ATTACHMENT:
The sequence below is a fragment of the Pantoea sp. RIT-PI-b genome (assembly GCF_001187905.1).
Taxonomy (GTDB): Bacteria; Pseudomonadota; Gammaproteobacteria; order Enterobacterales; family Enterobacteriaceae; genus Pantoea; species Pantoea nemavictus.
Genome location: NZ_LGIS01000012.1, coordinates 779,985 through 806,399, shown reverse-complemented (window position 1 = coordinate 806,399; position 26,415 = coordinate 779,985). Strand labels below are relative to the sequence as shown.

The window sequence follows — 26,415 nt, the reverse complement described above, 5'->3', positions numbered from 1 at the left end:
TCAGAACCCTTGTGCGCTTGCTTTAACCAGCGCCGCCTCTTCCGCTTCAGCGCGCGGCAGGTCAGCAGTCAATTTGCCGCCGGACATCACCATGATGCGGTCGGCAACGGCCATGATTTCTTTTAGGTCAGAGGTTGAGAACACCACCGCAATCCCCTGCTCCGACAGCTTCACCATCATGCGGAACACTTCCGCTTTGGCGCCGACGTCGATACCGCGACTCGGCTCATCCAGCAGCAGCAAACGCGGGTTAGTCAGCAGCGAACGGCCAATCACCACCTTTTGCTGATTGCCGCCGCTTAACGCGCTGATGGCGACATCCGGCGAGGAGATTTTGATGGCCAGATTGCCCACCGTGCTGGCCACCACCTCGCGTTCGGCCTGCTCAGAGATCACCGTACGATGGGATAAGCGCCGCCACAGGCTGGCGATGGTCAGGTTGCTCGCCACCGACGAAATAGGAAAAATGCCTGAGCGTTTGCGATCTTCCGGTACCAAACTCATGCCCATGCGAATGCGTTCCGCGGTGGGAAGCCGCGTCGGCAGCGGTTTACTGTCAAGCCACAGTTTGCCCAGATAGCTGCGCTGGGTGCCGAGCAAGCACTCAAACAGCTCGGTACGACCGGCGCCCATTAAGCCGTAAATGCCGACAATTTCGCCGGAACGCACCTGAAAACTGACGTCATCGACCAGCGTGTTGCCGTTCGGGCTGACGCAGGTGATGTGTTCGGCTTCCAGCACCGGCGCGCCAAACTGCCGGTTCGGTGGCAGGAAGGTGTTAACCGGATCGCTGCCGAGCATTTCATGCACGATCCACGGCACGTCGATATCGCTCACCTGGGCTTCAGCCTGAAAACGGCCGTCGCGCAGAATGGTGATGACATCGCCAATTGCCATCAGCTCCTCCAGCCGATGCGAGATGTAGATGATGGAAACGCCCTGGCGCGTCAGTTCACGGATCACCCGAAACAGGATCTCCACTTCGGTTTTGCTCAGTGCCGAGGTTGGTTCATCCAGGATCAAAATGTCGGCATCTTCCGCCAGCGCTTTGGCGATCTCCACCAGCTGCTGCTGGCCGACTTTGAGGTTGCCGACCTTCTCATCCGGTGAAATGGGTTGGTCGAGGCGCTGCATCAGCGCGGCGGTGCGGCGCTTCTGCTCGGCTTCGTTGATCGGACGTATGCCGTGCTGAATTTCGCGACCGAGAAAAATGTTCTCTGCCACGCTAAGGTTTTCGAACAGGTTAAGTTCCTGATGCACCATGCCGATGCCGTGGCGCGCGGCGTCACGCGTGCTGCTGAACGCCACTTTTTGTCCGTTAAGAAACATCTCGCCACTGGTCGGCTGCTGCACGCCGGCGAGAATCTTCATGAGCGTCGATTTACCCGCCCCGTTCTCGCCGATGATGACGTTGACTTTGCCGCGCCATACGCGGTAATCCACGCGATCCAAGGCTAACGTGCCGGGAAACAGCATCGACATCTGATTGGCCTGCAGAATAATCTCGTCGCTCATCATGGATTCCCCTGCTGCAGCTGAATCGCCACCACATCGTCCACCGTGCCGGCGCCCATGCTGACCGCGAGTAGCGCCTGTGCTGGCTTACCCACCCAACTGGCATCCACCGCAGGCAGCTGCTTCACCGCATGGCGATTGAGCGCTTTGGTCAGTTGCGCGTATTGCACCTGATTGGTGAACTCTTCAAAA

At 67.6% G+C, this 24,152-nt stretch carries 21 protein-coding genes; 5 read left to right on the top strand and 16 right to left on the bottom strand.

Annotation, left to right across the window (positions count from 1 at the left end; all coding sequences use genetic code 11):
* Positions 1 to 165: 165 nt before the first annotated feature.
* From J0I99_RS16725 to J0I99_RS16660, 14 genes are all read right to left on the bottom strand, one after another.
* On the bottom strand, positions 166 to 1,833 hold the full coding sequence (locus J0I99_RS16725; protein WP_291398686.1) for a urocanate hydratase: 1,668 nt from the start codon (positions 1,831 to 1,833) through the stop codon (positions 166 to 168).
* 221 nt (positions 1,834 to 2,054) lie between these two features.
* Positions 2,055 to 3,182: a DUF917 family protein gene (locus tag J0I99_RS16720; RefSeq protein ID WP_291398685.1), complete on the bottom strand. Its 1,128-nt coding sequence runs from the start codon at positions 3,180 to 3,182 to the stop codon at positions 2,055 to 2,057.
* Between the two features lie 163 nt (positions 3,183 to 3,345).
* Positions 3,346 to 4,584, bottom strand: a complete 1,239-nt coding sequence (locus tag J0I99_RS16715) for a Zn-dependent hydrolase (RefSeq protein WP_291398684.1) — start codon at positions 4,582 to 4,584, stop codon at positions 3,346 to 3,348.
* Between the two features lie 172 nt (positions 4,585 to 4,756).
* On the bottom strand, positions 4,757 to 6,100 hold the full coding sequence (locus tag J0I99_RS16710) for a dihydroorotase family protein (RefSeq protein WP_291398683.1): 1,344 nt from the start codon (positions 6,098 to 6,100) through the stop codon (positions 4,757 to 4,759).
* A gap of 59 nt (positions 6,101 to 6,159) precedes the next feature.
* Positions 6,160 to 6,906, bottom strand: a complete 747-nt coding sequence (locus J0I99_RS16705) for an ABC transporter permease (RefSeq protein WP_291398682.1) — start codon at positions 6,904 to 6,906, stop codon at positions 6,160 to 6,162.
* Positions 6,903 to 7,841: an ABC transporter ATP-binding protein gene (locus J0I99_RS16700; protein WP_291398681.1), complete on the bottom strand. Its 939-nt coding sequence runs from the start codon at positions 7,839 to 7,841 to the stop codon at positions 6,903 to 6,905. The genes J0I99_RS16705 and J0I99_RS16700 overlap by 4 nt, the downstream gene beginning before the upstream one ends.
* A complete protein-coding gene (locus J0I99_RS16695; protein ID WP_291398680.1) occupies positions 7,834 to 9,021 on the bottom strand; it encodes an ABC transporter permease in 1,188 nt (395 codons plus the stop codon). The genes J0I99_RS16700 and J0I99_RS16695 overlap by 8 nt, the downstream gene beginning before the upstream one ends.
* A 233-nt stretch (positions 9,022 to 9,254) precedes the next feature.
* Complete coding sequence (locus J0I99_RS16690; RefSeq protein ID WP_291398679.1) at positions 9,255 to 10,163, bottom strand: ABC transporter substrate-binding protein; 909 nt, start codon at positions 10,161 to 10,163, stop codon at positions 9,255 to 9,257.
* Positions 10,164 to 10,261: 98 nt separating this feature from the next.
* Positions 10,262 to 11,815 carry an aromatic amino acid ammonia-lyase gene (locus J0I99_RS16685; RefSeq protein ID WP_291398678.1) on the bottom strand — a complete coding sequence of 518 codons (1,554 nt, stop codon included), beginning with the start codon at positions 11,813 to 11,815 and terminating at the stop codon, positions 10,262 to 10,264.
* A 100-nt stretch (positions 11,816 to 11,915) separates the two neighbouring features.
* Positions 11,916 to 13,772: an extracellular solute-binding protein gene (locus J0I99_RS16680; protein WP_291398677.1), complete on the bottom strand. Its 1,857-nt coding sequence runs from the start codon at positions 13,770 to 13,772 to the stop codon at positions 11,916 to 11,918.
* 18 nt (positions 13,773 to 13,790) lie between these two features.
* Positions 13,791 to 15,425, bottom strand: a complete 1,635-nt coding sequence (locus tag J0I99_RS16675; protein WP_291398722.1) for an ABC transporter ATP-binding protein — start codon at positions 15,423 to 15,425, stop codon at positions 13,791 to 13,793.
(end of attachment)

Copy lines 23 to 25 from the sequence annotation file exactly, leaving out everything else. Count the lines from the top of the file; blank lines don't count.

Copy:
* Positions 10,164 to 10,261: 98 nt separating this feature from the next.
* Positions 10,262 to 11,815 carry an aromatic amino acid ammonia-lyase gene (locus J0I99_RS16685; RefSeq protein ID WP_291398678.1) on the bottom strand — a complete coding sequence of 518 codons (1,554 nt, stop codon included), beginning with the start codon at positions 11,813 to 11,815 and terminating at the stop codon, positions 10,262 to 10,264.
* A 100-nt stretch (positions 11,816 to 11,915) separates the two neighbouring features.